The simulator is equipped with a ‘bridge wing’ system that adds a new dimension of realism to ship maneuvering training for masters, pilots and other personnel, as the trainee can ‘step into’ the bridge wing and get a closer look at the ship side and berth for mooring exercises or to observe buoys at close quarters during channel transit.
• The Full Mission Engine Room Simulator is a comprehensive immersive simulation of an engine room on-board a merchant vessel. The system comprises an engine control room with associated systems and subsystems under control from this space, a full scale simulated model of a typical switchboard for power management and distribution, a switchboard for handling emergency power supply, a complete mimic pipeline system of machinery spaces, and an independent station for local or emergency control of main engines and auxiliaries.
• The Full Mission Liquid Cargo Handling Simulator comprises digital operating and monitoring controls displayed on screens embedded in a full size Cargo Control Console (CCR).
NUSI Offshore Training Institute
ARI Simulation unveiled an advanced offshore training simulation suite at the NUSI Offshore Training Institute (NOTI) in an inauguration event presided over by E. Mitropoulos, former Secretary General of the IMO. According to ARI it includes one of the world’s largest visual 360 degree offshore vessel bridge simulators, India’s first ROV simulator, a full mission offshore vessel engine simulator, an offshore crane simulator, a DP-2 bridge simulator and an eight-station multifunctional DP, ship handling and oilfield navigation classroom. NUSI Chairman Nand Hiranandani called the facility “the missing link in training for Indian seafarers working in the offshore sector today.”
Virtual Crane Simulator
A new Virtual Crane Simulator was unveiled at Korea Port Training Institute (KPTI), Busan in early 2014. Delivered by ARI Simulation, the virtual crane simulator is equipped with a motion platform based on six degrees of freedom and is capable of operating multi crane models including quay crane, rubber tyred gantry & rail mounted gantry.
This full mission crane simulator is installed with five visual channels, fully enclosed replica cabin and a motion platform. It simulates a real crane cabin with controls accessible on either side of the operator’s chair, an out of cabin view and a microphone for communication. The installation also includes four sets of desktop based configurations, each with two visual channels.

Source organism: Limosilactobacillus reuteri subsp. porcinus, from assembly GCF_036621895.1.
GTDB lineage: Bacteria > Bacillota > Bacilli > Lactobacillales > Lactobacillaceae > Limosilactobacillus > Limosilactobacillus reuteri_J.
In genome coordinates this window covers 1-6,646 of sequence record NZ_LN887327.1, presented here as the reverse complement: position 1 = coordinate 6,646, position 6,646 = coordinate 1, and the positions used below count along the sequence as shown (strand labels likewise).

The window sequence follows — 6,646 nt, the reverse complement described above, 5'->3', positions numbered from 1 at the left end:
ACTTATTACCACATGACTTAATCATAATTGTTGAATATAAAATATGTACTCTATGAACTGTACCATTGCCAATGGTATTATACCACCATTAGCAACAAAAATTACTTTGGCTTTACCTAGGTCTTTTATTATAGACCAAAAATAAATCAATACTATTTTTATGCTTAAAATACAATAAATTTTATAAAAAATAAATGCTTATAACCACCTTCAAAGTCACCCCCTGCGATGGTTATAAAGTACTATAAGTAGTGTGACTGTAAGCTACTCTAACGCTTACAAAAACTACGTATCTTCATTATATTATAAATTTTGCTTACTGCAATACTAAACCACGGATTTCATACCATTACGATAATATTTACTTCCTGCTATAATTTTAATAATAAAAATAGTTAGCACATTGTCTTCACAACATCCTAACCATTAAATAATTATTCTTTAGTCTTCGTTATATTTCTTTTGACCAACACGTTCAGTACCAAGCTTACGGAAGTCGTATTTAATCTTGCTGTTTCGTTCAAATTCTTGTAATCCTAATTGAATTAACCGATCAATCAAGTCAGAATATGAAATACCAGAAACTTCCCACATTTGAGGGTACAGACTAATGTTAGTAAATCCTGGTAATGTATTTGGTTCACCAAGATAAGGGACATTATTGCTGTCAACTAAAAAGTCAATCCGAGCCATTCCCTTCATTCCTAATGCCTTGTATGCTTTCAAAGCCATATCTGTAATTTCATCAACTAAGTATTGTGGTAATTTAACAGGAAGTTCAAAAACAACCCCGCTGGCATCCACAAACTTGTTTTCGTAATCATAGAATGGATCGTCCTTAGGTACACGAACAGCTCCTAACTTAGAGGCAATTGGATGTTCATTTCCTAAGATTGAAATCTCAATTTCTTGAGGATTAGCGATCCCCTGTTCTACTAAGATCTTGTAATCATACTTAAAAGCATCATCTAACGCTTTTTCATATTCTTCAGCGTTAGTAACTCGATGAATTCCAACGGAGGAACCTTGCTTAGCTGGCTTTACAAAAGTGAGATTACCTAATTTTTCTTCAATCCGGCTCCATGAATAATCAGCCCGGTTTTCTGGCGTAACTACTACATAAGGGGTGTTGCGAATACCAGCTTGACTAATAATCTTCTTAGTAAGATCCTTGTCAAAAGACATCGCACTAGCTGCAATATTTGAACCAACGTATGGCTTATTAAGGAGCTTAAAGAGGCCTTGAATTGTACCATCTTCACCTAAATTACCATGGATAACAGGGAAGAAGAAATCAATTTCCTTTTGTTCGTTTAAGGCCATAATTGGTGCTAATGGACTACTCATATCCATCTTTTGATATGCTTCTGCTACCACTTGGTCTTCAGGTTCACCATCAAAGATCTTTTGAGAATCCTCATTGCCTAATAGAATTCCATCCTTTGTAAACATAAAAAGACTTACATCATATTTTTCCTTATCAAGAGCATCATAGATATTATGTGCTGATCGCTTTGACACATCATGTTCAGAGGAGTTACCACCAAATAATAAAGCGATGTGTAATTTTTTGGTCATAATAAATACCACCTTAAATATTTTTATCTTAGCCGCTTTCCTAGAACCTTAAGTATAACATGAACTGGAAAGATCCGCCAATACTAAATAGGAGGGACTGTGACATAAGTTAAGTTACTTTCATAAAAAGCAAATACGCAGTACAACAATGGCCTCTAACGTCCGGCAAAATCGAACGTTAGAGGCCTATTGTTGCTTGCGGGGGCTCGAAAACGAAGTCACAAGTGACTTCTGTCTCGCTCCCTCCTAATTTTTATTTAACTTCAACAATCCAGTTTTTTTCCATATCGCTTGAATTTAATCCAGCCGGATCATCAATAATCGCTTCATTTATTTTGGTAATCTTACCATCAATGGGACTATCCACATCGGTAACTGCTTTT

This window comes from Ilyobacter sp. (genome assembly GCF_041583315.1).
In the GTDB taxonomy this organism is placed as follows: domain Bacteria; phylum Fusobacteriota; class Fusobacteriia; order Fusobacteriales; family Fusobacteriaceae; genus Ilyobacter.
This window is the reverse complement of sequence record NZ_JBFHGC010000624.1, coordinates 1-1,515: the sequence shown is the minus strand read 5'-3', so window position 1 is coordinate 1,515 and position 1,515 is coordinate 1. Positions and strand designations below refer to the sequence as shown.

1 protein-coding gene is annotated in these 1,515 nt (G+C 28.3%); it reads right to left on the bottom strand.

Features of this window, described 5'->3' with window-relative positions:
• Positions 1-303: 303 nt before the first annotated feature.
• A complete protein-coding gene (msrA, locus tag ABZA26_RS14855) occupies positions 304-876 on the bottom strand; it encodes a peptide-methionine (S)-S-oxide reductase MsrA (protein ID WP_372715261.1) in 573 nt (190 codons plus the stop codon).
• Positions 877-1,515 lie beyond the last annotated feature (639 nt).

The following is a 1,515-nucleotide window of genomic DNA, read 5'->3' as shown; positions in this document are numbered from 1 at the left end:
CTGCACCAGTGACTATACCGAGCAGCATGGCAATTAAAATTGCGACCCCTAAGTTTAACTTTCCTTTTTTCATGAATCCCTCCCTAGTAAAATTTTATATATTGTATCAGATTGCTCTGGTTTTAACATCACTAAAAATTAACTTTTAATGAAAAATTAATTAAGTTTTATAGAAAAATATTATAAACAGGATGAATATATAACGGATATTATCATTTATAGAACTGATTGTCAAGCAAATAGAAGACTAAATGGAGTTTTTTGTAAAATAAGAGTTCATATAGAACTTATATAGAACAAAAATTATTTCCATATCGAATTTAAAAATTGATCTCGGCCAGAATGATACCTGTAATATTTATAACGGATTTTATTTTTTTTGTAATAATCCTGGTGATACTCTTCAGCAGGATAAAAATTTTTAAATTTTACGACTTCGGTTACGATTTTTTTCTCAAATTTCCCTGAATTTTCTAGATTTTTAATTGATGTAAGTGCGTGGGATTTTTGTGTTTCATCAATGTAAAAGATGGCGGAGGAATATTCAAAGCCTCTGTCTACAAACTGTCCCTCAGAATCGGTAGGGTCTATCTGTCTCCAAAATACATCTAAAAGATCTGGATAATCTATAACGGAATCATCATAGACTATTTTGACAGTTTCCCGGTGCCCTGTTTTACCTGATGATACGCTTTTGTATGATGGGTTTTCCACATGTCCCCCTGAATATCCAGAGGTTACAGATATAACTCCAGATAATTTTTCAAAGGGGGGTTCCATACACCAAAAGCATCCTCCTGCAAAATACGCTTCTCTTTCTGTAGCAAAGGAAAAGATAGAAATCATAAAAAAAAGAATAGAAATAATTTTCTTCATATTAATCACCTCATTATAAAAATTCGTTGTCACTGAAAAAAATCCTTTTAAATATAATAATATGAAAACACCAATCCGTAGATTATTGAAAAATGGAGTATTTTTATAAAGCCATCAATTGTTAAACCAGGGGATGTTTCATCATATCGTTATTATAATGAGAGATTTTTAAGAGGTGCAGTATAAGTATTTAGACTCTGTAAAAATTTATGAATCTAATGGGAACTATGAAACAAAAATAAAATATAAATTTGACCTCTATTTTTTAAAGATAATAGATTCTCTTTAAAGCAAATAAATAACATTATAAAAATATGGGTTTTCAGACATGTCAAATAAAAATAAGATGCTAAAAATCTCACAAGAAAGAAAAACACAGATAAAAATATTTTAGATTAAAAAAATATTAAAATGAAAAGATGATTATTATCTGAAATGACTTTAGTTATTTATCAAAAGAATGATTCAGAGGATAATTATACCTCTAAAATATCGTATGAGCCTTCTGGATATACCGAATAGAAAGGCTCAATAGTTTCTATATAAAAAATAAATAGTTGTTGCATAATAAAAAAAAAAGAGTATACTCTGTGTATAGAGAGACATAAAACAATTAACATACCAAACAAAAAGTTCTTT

The simulator was customized to include the virtual world of the Busan Port, quad lift operation and tandem lift operation of the QC crane to give a 360-degree learning experience to the crane operators. Another special feature includes head movement tracking via Kinect sensor which rotates the visual of the simulation in the direction of the movement of the operator’s head. The visual system is completely integrated with the simulation scenario, motion, sound system and crane controls and thus provides the necessary depth in the visual perspective.
(As published in the March 2015 edition of Maritime Reporter & Engineering News - http://magazines.marinelink.com/Magazines/MaritimeReporter)
Other stories from March 2015 issue
- Editorial: The MAN in Command page: 6
- Getting Onboard the Regulatory Train page: 8
- Moskito to Recover Oil from Sunken Wrecks page: 10
- Studies Show U.S. Offshore’s Untapped Potential page: 12
- Big Spending on Liquefaction Terminals page: 13
- Using AIS Data to Assess Collision Risks page: 14
- Resilience & the Maritime Industry page: 16
- EALs & Oil Spill Remediation page: 18
- Imtech Marine USA and Radio Holland ‘Reloaded’ page: 20
- Maritime Training Five Years from Now: A Look Ahead page: 22
- Turkey Maritime Sector Alive & Kicking page: 24
- Schmiedag and Wildauer Schmiedewerke: 'We Forge Partnerships' page: 26
- SimCity page: 31
- Maritime Simulation “A-to-Z” page: 38
- USCG Adm. Zukunft: The Man, His Mission page: 40
- USCG Makes Headway in Challenging Waters page: 48
- US Tank Barge Regs Loom, Laborde Presses Mitsubishi’s 'Mechanical Advantage' page: 52
- Coast Guard Foundation Supports USCG Men, Women, Families page: 53
- Marine Salvage & Oil Spill Response Insights page: 54
- Oil Under Ice page: 56
- Greek Fleet (Still) Rules page: 60
- Push Boats: From Turkey to Brazil page: 62
- LNG Barge: Conrad to Build Historic First page: 63
- Light-Off for Pasha’s New ConRo page: 63
- Imabari Invests in Shipbuilding page: 64
- Thunderbolt: Eastern Delivers Innovative Towboat page: 64
- MLP3 AFSB NASSCO Delivers for the Navy page: 65
- How to Approach Maritime Cyber Security page: 66
- Terragon: Next-Step in Ship Waste Handling page: 68